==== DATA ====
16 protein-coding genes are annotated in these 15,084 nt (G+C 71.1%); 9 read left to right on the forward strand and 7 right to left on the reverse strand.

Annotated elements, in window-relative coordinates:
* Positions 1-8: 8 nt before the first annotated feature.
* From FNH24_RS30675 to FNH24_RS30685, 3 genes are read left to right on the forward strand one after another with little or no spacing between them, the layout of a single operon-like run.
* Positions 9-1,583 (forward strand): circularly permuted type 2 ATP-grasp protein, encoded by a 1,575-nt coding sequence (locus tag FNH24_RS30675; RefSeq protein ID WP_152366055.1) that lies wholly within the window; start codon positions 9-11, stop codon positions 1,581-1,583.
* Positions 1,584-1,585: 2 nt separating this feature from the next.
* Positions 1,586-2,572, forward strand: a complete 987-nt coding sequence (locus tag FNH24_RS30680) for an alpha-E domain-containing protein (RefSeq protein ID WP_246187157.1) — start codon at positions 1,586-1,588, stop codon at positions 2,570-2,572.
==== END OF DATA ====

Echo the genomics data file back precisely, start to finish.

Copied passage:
16 protein-coding genes are annotated in these 15,084 nt (G+C 71.1%); 9 read left to right on the forward strand and 7 right to left on the reverse strand.

Annotated elements, in window-relative coordinates:
* Positions 1-8: 8 nt before the first annotated feature.
* From FNH24_RS30675 to FNH24_RS30685, 3 genes are read left to right on the forward strand one after another with little or no spacing between them, the layout of a single operon-like run.
* Positions 9-1,583 (forward strand): circularly permuted type 2 ATP-grasp protein, encoded by a 1,575-nt coding sequence (locus tag FNH24_RS30675; RefSeq protein ID WP_152366055.1) that lies wholly within the window; start codon positions 9-11, stop codon positions 1,581-1,583.
* Positions 1,584-1,585: 2 nt separating this feature from the next.
* Positions 1,586-2,572, forward strand: a complete 987-nt coding sequence (locus tag FNH24_RS30680) for an alpha-E domain-containing protein (RefSeq protein ID WP_246187157.1) — start codon at positions 1,586-1,588, stop codon at positions 2,570-2,572.